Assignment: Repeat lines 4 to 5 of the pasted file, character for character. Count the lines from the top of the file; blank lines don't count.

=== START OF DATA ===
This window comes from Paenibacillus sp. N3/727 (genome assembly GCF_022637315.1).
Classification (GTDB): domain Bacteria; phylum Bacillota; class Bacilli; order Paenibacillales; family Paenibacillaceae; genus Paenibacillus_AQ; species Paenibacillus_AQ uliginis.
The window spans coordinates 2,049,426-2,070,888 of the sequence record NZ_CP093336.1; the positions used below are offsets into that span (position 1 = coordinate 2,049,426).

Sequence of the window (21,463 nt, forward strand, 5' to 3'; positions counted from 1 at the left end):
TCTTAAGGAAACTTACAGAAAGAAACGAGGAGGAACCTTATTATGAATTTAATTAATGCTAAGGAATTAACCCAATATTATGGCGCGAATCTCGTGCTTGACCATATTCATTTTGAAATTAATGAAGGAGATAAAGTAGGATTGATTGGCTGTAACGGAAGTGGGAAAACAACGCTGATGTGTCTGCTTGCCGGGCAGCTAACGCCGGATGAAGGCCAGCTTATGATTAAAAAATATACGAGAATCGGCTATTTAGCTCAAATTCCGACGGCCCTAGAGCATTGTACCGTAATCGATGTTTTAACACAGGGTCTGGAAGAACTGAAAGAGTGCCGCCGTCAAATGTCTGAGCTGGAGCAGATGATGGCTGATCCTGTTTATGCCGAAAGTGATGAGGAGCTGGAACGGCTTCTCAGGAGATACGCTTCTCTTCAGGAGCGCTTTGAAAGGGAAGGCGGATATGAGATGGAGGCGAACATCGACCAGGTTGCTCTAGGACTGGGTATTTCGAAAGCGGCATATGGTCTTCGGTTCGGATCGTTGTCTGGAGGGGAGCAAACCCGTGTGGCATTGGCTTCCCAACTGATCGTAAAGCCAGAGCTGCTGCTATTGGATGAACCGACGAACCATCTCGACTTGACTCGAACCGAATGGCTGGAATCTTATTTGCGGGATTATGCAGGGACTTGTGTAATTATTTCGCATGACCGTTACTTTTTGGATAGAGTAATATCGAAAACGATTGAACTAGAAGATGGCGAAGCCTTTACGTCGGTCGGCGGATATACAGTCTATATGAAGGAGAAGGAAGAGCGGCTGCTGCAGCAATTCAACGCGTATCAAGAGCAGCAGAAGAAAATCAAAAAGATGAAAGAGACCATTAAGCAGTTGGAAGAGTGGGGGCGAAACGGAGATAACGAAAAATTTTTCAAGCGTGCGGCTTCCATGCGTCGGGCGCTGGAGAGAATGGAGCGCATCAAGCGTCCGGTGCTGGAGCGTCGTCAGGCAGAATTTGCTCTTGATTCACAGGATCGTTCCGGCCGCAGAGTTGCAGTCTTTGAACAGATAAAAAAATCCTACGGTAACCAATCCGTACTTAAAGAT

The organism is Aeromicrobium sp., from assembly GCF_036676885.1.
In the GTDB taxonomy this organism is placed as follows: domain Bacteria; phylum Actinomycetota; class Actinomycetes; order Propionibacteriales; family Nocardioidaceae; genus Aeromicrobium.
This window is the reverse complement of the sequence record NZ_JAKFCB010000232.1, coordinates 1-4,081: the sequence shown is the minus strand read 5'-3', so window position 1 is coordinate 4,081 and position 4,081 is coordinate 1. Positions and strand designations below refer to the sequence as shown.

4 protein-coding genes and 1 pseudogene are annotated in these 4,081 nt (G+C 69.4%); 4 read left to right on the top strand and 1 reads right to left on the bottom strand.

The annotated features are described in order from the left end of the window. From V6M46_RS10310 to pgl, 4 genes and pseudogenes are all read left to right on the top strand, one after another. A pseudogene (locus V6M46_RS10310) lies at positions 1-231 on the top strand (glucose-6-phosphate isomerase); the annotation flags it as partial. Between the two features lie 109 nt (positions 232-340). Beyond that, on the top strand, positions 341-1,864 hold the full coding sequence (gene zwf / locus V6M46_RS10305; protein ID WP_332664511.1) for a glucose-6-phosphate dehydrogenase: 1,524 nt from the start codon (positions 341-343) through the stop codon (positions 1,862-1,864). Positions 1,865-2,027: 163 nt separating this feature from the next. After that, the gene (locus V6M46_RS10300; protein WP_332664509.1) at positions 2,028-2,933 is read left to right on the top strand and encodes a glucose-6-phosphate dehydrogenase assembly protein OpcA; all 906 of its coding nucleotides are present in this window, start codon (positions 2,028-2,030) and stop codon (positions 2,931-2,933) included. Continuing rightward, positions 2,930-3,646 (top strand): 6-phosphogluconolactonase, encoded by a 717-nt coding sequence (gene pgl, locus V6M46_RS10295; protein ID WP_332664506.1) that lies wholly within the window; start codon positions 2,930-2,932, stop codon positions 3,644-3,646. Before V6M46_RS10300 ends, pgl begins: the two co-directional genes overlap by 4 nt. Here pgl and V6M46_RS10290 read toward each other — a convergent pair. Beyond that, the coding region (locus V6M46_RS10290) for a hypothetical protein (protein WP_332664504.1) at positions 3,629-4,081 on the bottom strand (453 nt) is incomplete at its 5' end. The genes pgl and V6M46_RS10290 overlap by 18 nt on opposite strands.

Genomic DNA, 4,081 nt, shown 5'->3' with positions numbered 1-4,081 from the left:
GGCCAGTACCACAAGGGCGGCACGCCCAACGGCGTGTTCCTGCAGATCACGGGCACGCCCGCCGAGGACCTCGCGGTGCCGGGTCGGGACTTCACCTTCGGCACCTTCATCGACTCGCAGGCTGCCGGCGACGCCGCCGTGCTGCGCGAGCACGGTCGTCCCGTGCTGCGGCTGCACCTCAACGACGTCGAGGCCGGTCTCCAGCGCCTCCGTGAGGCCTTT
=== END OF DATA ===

Sequence of the window (21,463 nt, forward strand, 5' to 3'; positions counted from 1 at the left end):
TCTTAAGGAAACTTACAGAAAGAAACGAGGAGGAACCTTATTATGAATTTAATTAATGCTAAGGAATTAACCCAATATTATGGCGCGAATCTCGTGCTTGACCATATTCATTTTGAAATTAATGAAGGAGATAAAGTAGGATTGATTGGCTGTAACGGAAGTGGGAAAACAACGCTGATGTGTCTGCTTGCCGGGCAGCTAACGCCGGATGAAGGCCAGCTTATGATTAAAAAATATACGAGAATCGGCTATTTAGCTCAAATTCCGACGGCCCTAGAGCATTGTACCGTAATCGATGTTTTAACACAGGGTCTGGAAGAACTGAAAGAGTGCCGCCGTCAAATGTCTGAGCTGGAGCAGATGATGGCTGATCCTGTTTATGCCGAAAGTGATGAGGAGCTGGAACGGCTTCTCAGGAGATACGCTTCTCTTCAGGAGCGCTTTGAAAGGGAAGGCGGATATGAGATGGAGGCGAACATCGACCAGGTTGCTCTAGGACTGGGTATTTCGAAAGCGGCATATGGTCTTCGGTTCGGATCGTTGTCTGGAGGGGAGCAAACCCGTGTGGCATTGGCTTCCCAACTGATCGTAAAGCCAGAGCTGCTGCTATTGGATGAACCGACGAACCATCTCGACTTGACTCGAACCGAATGGCTGGAATCTTATTTGCGGGATTATGCAGGGACTTGTGTAATTATTTCGCATGACCGTTACTTTTTGGATAGAGTAATATCGAAAACGATTGAACTAGAAGATGGCGAAGCCTTTACGTCGGTCGGCGGATATACAGTCTATATGAAGGAGAAGGAAGAGCGGCTGCTGCAGCAATTCAACGCGTATCAAGAGCAGCAGAAGAAAATCAAAAAGATGAAAGAGACCATTAAGCAGTTGGAAGAGTGGGGGCGAAACGGAGATAACGAAAAATTTTTCAAGCGTGCGGCTTCCATGCGTCGGGCGCTGGAGAGAATGGAGCGCATCAAGCGTCCGGTGCTGGAGCGTCGTCAGGCAGAATTTGCTCTTGATTCACAGGATCGTTCCGGCCGCAGAGTTGCAGTCTTTGAACAGATAAAAAAATCCTACGGTAACCAATCCGTACTTAAAGAT